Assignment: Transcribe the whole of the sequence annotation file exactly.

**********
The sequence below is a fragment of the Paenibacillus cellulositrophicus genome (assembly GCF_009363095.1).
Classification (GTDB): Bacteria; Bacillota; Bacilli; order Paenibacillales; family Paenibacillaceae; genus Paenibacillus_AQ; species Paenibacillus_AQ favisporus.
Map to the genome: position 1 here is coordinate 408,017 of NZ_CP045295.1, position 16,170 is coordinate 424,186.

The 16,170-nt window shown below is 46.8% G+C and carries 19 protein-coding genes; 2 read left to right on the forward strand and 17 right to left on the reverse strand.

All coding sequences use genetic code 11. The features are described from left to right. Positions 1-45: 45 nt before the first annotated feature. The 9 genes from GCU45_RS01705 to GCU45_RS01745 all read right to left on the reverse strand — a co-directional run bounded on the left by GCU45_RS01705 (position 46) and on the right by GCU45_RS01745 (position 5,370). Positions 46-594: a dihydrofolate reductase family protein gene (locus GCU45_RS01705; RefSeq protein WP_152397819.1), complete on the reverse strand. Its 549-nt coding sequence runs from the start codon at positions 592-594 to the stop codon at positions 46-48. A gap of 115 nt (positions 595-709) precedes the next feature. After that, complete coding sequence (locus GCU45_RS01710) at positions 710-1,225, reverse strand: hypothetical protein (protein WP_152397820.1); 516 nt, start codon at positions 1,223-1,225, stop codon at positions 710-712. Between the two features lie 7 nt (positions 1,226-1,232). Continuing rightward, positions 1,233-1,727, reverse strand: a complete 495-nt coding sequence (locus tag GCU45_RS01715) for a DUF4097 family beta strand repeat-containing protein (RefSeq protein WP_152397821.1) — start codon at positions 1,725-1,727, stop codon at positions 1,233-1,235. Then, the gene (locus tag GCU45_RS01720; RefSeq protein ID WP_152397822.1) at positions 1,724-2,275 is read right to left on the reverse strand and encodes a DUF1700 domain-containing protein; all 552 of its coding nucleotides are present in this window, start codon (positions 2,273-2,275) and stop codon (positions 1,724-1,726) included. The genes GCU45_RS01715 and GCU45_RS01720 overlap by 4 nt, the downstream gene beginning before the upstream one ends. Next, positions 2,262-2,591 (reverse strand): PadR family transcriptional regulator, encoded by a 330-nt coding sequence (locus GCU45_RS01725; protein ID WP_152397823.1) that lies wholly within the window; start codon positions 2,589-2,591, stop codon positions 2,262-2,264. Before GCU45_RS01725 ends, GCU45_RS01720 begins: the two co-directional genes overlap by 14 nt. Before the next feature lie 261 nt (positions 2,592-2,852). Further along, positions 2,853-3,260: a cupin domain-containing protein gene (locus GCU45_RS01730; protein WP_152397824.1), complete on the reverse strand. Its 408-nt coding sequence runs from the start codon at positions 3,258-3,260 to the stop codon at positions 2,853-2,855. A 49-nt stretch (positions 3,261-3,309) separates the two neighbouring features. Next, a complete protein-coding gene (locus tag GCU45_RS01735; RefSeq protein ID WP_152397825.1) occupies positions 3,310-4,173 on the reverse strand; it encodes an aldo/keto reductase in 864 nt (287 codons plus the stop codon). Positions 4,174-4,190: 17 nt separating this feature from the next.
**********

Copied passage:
The sequence below is a fragment of the Paenibacillus cellulositrophicus genome (assembly GCF_009363095.1).
Classification (GTDB): Bacteria; Bacillota; Bacilli; order Paenibacillales; family Paenibacillaceae; genus Paenibacillus_AQ; species Paenibacillus_AQ favisporus.
Map to the genome: position 1 here is coordinate 408,017 of NZ_CP045295.1, position 16,170 is coordinate 424,186.

The 16,170-nt window shown below is 46.8% G+C and carries 19 protein-coding genes; 2 read left to right on the forward strand and 17 right to left on the reverse strand.

All coding sequences use genetic code 11. The features are described from left to right. Positions 1-45: 45 nt before the first annotated feature. The 9 genes from GCU45_RS01705 to GCU45_RS01745 all read right to left on the reverse strand — a co-directional run bounded on the left by GCU45_RS01705 (position 46) and on the right by GCU45_RS01745 (position 5,370). Positions 46-594: a dihydrofolate reductase family protein gene (locus GCU45_RS01705; RefSeq protein WP_152397819.1), complete on the reverse strand. Its 549-nt coding sequence runs from the start codon at positions 592-594 to the stop codon at positions 46-48. A gap of 115 nt (positions 595-709) precedes the next feature. After that, complete coding sequence (locus GCU45_RS01710) at positions 710-1,225, reverse strand: hypothetical protein (protein WP_152397820.1); 516 nt, start codon at positions 1,223-1,225, stop codon at positions 710-712. Between the two features lie 7 nt (positions 1,226-1,232). Continuing rightward, positions 1,233-1,727, reverse strand: a complete 495-nt coding sequence (locus tag GCU45_RS01715) for a DUF4097 family beta strand repeat-containing protein (RefSeq protein WP_152397821.1) — start codon at positions 1,725-1,727, stop codon at positions 1,233-1,235. Then, the gene (locus tag GCU45_RS01720; RefSeq protein ID WP_152397822.1) at positions 1,724-2,275 is read right to left on the reverse strand and encodes a DUF1700 domain-containing protein; all 552 of its coding nucleotides are present in this window, start codon (positions 2,273-2,275) and stop codon (positions 1,724-1,726) included. The genes GCU45_RS01715 and GCU45_RS01720 overlap by 4 nt, the downstream gene beginning before the upstream one ends. Next, positions 2,262-2,591 (reverse strand): PadR family transcriptional regulator, encoded by a 330-nt coding sequence (locus GCU45_RS01725; protein ID WP_152397823.1) that lies wholly within the window; start codon positions 2,589-2,591, stop codon positions 2,262-2,264. Before GCU45_RS01725 ends, GCU45_RS01720 begins: the two co-directional genes overlap by 14 nt. Before the next feature lie 261 nt (positions 2,592-2,852). Further along, positions 2,853-3,260: a cupin domain-containing protein gene (locus GCU45_RS01730; protein WP_152397824.1), complete on the reverse strand. Its 408-nt coding sequence runs from the start codon at positions 3,258-3,260 to the stop codon at positions 2,853-2,855. A 49-nt stretch (positions 3,261-3,309) separates the two neighbouring features. Next, a complete protein-coding gene (locus tag GCU45_RS01735; RefSeq protein ID WP_152397825.1) occupies positions 3,310-4,173 on the reverse strand; it encodes an aldo/keto reductase in 864 nt (287 codons plus the stop codon). Positions 4,174-4,190: 17 nt separating this feature from the next.